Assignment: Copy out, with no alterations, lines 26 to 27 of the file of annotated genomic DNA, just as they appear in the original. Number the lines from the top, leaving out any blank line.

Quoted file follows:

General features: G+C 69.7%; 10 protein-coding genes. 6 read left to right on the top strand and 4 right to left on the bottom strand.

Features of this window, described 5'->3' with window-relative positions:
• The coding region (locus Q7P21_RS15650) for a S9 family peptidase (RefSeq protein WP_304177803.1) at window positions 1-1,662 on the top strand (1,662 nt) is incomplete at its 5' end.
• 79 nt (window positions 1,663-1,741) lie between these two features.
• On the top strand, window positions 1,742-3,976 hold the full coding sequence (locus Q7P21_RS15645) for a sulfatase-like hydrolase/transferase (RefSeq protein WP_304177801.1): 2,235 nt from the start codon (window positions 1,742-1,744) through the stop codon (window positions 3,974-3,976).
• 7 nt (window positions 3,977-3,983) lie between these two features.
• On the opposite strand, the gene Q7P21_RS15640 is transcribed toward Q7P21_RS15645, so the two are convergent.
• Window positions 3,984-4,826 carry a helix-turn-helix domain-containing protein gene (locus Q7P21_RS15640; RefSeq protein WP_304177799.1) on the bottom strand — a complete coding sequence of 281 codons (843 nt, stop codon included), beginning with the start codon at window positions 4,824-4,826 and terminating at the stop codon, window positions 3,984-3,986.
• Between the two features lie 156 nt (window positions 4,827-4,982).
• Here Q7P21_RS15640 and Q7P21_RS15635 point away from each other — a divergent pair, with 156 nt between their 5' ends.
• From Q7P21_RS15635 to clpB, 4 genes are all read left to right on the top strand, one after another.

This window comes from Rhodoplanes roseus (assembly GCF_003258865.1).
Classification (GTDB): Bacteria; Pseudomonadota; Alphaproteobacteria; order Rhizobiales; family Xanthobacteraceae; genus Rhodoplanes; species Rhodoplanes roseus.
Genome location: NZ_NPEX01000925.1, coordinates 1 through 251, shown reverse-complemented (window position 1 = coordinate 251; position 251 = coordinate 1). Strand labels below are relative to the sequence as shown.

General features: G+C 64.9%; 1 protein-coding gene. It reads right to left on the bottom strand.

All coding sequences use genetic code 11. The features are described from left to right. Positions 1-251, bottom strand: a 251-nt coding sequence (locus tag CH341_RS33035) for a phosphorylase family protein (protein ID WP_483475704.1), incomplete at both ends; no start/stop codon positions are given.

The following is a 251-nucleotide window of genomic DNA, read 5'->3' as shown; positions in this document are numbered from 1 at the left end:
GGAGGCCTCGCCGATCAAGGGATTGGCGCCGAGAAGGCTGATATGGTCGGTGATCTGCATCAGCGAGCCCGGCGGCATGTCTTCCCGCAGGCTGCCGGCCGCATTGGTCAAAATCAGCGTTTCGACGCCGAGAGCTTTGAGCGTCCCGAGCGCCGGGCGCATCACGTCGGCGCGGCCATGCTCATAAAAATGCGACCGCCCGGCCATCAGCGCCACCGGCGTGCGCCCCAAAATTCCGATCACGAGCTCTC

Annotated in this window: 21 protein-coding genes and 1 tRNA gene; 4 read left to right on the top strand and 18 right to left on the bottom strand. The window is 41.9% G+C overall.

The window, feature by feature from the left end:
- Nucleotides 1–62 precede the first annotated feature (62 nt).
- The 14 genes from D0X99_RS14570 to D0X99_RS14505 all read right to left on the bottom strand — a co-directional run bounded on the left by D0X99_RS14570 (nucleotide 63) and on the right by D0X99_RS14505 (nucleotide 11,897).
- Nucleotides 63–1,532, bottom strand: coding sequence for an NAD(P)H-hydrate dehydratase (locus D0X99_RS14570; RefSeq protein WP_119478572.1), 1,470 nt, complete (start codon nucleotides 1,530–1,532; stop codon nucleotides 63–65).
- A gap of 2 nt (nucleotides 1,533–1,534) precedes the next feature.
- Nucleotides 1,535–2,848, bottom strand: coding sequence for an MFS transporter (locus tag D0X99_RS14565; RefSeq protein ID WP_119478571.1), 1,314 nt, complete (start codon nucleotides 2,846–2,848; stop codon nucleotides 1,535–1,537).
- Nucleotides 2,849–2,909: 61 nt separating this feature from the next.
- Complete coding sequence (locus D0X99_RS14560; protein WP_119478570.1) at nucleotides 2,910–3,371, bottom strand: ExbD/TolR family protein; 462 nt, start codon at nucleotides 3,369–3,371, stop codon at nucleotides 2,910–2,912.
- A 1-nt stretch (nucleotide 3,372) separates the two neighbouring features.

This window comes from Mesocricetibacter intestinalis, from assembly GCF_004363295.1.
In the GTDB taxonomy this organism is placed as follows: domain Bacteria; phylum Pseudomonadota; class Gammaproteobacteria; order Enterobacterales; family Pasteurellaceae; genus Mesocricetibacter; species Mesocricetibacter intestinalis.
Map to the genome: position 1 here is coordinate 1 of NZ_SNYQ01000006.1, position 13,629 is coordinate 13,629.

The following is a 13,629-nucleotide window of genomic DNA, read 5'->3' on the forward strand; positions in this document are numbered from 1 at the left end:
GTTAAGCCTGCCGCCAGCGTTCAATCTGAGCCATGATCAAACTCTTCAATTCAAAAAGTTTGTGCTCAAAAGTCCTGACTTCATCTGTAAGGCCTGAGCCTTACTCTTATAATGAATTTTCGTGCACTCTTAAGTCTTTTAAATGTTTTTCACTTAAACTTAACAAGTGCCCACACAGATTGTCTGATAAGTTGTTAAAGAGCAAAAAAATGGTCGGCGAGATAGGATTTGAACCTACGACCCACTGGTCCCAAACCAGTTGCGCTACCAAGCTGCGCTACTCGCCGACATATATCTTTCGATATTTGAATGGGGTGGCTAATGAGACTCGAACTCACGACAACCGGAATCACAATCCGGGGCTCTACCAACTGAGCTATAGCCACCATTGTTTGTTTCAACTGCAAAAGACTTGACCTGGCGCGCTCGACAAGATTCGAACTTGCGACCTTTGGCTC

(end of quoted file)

- Nucleotides 2,849–2,909: 61 nt separating this feature from the next.
- Complete coding sequence (locus D0X99_RS14560; protein WP_119478570.1) at nucleotides 2,910–3,371, bottom strand: ExbD/TolR family protein; 462 nt, start codon at nucleotides 3,369–3,371, stop codon at nucleotides 2,910–2,912.